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The purpose of this qualitative research study was to describe the experiences of secondary teachers who were actively involved in positions of teacher leadership in their schools and to discover the meaning that leadership activities had for them in their work. The informal teacher leaders performed their leadership functions in an environment of educational reform and change, voluntarily, and on their own time.

The study was framed and described by data gathered primarily through a series of in-depth interviewing, based on a structure for phenomenological interviewing by Seidman. The individual interviews were audio taped and transcribed in full text. Other forms of data collection included a survey and e-mail reflections from the participants, and researcher reflections. Data was coded by topics, organized into themes based on an inductive analysis of the transcribed data, re-visited to discover new meanings, and re-organized into themes.

Results of this study indicated that teacher leaders found great satisfaction, both affectively and cognitively, in their involvement. They found meaning in their work because of a positive school environment, through collaboration with colleagues, participation in curriculum writing and committee work, and involvement with innovative activities. They indicated the biggest rewards came from their work with students. In addition, the teacher leaders frequently made reference to something inside themselves, their personality, and their drives. They found they needed the stimulation and the challenges that teacher leadership activities presented.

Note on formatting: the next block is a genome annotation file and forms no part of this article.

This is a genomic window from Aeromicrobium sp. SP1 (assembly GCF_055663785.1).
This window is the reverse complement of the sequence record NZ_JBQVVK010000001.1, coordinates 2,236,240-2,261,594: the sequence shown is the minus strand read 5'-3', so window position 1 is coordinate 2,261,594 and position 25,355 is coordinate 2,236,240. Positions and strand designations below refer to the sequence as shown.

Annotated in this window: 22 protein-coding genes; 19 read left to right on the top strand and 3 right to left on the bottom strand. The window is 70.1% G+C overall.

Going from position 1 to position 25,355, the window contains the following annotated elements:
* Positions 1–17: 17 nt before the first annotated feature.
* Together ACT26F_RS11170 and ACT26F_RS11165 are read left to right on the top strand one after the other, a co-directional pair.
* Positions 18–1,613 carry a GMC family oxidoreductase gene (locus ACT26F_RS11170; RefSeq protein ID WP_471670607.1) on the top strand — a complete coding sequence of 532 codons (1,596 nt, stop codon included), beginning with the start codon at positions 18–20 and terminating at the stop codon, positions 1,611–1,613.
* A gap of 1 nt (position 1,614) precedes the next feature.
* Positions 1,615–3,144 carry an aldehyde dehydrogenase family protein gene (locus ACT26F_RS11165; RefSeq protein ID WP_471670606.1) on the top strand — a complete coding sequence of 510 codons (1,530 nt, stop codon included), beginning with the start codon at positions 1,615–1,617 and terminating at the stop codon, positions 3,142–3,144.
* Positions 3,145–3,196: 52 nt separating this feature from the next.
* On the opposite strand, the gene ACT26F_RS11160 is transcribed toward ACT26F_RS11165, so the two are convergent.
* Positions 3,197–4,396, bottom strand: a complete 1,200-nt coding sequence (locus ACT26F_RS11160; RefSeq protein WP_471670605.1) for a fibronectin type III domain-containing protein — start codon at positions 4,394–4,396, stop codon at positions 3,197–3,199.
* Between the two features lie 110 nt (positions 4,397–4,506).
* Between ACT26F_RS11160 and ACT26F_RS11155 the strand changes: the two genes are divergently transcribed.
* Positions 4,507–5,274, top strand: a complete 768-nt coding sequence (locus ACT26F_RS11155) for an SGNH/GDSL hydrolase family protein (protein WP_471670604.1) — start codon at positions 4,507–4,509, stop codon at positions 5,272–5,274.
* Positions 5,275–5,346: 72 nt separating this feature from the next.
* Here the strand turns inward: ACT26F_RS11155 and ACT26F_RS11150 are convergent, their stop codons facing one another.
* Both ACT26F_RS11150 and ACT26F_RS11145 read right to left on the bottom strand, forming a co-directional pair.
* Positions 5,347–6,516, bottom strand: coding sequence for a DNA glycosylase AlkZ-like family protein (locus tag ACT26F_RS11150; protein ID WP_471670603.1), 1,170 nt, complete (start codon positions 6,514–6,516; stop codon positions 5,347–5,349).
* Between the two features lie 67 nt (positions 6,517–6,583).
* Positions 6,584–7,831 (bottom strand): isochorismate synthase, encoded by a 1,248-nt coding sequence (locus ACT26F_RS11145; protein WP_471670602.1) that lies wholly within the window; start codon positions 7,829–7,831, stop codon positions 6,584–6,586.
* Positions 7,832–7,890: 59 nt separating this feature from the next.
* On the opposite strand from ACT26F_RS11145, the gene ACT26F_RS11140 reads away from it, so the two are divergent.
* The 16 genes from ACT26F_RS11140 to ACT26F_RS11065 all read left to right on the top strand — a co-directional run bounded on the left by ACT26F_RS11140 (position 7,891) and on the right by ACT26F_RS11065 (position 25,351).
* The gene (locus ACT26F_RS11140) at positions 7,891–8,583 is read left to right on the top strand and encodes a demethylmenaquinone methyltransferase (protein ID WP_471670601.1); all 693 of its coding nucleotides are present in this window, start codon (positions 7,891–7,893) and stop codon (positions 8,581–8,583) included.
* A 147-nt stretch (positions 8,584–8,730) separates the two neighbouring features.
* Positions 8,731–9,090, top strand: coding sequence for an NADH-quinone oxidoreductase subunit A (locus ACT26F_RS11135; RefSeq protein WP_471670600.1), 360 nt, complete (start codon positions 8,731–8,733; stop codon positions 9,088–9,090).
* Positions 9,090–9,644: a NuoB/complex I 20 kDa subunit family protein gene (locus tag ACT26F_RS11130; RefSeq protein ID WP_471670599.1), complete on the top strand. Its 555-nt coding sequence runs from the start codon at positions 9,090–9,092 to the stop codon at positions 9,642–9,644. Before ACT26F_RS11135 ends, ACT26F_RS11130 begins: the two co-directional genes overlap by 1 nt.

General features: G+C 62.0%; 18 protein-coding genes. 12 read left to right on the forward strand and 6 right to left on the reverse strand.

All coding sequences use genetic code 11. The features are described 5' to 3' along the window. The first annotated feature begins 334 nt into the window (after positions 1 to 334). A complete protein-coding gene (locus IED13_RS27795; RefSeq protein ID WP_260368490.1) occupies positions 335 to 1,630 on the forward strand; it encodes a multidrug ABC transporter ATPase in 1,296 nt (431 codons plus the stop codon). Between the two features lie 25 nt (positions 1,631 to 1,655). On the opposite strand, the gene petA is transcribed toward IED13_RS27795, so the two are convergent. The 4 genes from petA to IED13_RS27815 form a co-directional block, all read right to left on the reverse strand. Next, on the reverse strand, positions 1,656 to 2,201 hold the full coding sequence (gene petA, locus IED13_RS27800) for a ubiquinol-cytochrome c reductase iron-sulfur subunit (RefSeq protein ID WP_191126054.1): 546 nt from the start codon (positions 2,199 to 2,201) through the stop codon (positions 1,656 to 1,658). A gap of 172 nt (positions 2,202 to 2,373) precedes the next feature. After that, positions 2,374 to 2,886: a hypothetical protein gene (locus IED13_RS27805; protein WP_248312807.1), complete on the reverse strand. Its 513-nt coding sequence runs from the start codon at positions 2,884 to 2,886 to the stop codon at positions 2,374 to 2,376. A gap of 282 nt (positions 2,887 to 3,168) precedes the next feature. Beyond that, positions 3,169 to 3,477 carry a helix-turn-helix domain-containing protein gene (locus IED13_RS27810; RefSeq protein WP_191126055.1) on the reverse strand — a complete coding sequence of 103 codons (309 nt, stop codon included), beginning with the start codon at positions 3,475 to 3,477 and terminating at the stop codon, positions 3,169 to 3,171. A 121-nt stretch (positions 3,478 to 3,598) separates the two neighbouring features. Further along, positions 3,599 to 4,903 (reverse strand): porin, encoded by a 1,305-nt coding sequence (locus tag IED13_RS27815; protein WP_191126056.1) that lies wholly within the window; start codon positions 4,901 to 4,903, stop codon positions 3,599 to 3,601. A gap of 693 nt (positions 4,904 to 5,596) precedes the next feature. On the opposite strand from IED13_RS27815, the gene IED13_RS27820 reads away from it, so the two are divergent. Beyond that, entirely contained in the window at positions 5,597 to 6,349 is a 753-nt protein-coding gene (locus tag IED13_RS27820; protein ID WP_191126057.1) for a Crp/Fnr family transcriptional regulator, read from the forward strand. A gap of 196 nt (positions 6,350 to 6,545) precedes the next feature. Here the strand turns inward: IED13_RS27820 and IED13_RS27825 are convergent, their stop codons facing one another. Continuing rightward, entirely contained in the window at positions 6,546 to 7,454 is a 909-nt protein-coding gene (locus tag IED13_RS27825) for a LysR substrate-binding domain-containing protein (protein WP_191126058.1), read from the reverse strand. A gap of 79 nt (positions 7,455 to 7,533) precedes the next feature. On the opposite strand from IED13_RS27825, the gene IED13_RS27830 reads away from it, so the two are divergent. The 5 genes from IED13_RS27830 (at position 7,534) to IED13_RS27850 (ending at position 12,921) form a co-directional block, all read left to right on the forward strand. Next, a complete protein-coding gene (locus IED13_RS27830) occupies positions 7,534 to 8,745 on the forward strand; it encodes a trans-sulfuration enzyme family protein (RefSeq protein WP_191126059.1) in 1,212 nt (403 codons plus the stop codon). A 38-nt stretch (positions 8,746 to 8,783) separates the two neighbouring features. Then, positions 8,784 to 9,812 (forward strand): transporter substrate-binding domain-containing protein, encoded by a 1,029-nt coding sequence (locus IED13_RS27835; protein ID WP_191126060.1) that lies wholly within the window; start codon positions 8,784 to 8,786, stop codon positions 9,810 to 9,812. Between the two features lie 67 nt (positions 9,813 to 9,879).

The findings of this study contribute to the knowledge base on teacher leadership. They have implications for teacher educators who prepare future teachers for leadership roles, particularly at the secondary level and in an educational reform environment. Knowing the experiences that teacher leaders find most meaningful in their work, particularly curriculum work and collaboration with colleagues, will inform teacher educators as they prepare pre-service teachers to be knowledgeable and confident in these activities. In addition, administrators who want to encourage teacher leadership activities in their school may benefit from understanding what motivates teachers to become leaders and will be more knowledgeable about the needs of their staff when planning staff development opportunities. The study concluded with recommendations for further research on teacher leadership.

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